From Michel Ruppli’s The King Labels discography we learn that “part two” is what ended up being issued as the A-side while “part one” remains unissued to this day. Both parts recorded on May 20, 1970 at King’s Cincinnati studios. Musical fight: 45Cat lists “The Drunk” as the A-side while Discogs deems it the B-side. Both sources agree that its backing track – “A Man Has to Go Back to the Crossroads” – charted on July 18, 1970 on Record World’s “Singles Coming Up” chart, peaking at #110.
One more James Brown-related historical note: Troy Seals, hall-of-fame songwriter (and one-time member of The Dapps who wrote “Two Old Cats Like Us“), once played guitar on an April, 1967 recording session at King’s Cincinnati studios that resulted in “Why Did You Take Your Love Away from Me”:
LP-only track: “Why Did you take your love away from me”
An artist by the name of Scoopie Brucie released his lone single on King Records, 1972’s “The Whole Thing,” a country novelty tune “with lyrics based on the tagline of the old Alka Seltzer ad campaign. The vocal style apes that of Jerry Reed, even working in titles of Reed’s songs ‘When You’re Hot, You’re Hot’ and ‘She Got the Gold Mine, I Got the Shaft’ into the lyrics” (says Discogs) backed with “Ya’ll Come.”
Pee Wee King‘s ace western swing outfit – The Golden West Cowboys – once backed country comedian, Minnie Pearl, in an August, 1946 recording session [possibly] at Cincinnati’s King Records (says Prague Frank – although Randy McNutt, in King Records of Cincinnati, states 1947 to be the year Syd Nathan “built a recording studio in back of the loading dock” – hmm) that yielded exactly one single, “In the Shadow of the Pine” b/w “On Top of Old Smoky.”
Randy McNutt weighs in on the controversy: “The Minnie Pearl recording could not have been recorded at the King Recording Studio as we know it. It didn’t open until the fall of 1947. Perhaps the King guys were using some equipment there and recording by then. I don’t know. I know they had been experimenting early on with various kinds of recording equipment. The Pearl record was cut in August and September of 1946, but the location is not given in the company log, according to the King Labels, A Discography. It could have been done anywhere–perhaps even at the Bucky Herzog studio in Cincinnati. I’d be interested in knowing where.”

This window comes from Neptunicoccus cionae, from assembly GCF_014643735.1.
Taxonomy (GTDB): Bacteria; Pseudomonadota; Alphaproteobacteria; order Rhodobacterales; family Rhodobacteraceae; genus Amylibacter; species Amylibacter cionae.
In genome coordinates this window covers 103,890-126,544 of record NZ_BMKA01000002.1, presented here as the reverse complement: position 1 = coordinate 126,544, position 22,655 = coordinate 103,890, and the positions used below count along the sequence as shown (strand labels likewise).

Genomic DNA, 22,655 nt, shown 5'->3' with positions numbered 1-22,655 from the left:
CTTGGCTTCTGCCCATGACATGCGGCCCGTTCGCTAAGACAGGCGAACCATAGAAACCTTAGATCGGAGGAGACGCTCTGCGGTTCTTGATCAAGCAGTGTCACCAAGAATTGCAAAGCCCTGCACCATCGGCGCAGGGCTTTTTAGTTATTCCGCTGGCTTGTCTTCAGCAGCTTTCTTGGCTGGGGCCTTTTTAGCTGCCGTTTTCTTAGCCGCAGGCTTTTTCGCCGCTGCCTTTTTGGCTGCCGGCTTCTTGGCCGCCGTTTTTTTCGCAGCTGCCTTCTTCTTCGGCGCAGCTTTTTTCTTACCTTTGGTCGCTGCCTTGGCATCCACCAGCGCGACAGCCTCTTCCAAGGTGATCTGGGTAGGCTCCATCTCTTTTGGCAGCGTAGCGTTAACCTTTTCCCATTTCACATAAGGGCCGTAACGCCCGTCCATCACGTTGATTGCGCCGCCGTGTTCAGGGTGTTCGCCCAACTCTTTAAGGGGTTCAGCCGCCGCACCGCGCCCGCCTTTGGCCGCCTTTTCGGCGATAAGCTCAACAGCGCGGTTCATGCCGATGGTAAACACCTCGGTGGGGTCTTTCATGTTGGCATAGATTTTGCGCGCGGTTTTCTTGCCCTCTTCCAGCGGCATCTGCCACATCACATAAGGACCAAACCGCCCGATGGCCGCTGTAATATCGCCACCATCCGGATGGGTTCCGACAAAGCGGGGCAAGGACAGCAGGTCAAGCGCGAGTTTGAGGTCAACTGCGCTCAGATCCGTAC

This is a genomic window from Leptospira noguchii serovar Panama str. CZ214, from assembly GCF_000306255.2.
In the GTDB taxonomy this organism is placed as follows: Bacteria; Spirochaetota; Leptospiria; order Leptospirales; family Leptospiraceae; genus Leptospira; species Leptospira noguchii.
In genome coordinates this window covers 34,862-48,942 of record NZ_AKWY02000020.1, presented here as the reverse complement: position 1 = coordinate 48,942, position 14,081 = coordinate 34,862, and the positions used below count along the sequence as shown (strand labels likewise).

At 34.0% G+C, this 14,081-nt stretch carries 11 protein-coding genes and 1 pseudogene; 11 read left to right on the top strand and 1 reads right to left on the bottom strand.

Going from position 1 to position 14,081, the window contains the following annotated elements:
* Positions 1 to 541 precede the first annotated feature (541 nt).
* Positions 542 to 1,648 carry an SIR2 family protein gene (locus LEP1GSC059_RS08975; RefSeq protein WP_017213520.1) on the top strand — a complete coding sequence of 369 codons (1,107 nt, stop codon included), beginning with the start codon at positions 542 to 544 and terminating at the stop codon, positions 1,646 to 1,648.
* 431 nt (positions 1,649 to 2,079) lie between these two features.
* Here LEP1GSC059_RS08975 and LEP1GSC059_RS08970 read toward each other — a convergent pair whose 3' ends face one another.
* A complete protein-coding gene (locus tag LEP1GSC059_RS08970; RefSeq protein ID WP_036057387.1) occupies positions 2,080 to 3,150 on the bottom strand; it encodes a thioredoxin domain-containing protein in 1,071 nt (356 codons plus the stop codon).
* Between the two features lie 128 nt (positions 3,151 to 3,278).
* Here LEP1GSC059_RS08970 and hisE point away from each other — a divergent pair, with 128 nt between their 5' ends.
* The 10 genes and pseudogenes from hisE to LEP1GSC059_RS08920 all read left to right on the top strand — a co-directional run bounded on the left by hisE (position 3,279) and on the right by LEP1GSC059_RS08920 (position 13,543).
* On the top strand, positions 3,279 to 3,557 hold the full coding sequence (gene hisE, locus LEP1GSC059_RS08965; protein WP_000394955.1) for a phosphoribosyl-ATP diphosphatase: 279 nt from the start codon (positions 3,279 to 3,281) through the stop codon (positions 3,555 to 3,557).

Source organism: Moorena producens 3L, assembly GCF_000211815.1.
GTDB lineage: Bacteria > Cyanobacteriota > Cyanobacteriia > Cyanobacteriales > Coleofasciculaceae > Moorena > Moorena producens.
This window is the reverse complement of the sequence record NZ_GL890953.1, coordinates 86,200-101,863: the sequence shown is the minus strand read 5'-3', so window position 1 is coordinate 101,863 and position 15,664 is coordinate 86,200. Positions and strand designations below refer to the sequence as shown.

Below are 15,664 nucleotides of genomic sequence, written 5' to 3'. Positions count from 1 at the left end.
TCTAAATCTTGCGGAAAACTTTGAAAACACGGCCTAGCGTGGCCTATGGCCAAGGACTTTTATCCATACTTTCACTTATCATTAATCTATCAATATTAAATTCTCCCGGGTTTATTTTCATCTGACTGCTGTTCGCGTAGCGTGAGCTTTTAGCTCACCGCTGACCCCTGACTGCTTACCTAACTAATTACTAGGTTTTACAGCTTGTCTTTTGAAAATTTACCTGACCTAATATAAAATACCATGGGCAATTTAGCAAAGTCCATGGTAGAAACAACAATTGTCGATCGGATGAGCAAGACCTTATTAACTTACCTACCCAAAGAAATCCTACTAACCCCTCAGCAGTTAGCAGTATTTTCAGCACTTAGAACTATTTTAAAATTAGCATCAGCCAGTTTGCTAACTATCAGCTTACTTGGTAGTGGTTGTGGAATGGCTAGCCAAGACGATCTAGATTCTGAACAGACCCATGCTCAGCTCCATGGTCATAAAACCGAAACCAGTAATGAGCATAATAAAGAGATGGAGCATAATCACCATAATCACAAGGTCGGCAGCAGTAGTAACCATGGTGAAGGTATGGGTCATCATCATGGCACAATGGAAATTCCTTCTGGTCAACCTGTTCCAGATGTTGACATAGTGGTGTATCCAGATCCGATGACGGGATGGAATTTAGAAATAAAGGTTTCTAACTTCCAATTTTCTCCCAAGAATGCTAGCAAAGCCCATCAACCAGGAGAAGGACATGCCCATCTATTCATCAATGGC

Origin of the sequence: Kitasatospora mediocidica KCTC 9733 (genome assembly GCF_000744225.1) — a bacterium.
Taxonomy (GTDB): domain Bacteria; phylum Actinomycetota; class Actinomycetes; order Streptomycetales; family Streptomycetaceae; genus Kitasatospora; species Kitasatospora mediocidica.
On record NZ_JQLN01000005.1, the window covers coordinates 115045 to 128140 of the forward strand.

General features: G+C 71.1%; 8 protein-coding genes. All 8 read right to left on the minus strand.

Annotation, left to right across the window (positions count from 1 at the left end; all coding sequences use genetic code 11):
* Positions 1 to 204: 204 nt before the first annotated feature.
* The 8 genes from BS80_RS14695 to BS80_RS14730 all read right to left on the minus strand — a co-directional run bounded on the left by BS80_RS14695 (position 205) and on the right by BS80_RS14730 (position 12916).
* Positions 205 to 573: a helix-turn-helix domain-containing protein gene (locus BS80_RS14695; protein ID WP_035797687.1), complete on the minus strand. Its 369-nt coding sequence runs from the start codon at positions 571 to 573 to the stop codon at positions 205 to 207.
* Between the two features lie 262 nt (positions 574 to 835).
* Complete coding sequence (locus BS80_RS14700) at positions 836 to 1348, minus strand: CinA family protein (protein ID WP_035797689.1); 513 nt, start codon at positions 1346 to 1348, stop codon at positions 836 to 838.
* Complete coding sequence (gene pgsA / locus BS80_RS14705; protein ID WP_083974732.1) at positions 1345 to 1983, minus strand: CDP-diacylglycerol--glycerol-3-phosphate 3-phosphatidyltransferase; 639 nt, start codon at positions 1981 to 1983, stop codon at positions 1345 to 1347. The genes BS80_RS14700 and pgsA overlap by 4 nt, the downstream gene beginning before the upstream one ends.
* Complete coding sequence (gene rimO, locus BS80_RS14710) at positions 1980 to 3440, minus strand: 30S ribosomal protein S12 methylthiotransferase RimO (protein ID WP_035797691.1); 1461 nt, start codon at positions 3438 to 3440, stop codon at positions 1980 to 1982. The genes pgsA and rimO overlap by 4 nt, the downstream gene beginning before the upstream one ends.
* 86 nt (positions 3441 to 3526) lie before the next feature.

Simon & Garfunkel‘s first 45 – their #49 hit from 1957 (sung as ‘Tom & Jerry‘) that in no way resembles the Everly Brothers’ “Wake Up Little Suzie – was leased by Syd Nathan in 1958 and reissued as a King 7-inch, “Hey, Schoolgirl.”
Similarly, in 1963 King would lease the tapes to Slim Dusty & His Bushlanders version of 1960 Australian hit – “Tie Me Kangaroo Down, Sport” – that would hit big three years later in the US:
On a limited budget – as always – this would be the closest King could come to actually getting a piece of The Beatles during their initial burst of fame:
Three musicians – Stanley Clarke, Jeff Beck & Steve Gadd – with keyboard embellishments from a fourth, Bayeté Todd Cochran:
“Jamaican Boy” was a 45 release from 1979’s I Wanna Play for You studio/live hybrid LP.
Not to be confused with Lloyd Clarke’s single release from 1964, “Fellow Jamaican.”
In a (potentially ironic) twist, NYC-born percussionist, Lenny White – Clarke’s former partner in jazz fusion supergroup, Return to Forever – later served as the drummer for The Jamaica Boys, who released two albums on Warner Brothers.
Jeff Beck, interestingly, had received a shout out from Clarke three years previously on “Hello Jeff” (both an A-side and B-side on which Beck played guitar) and three years prior to that from Stevie Wonder on “Lookin’ for Another Pure Love” – an album track from Wonder’s 1972 breakthrough LP, Talking Book, on which Stevie encouragingly chuckles “Do it, Jeff” around the 2:00 mark.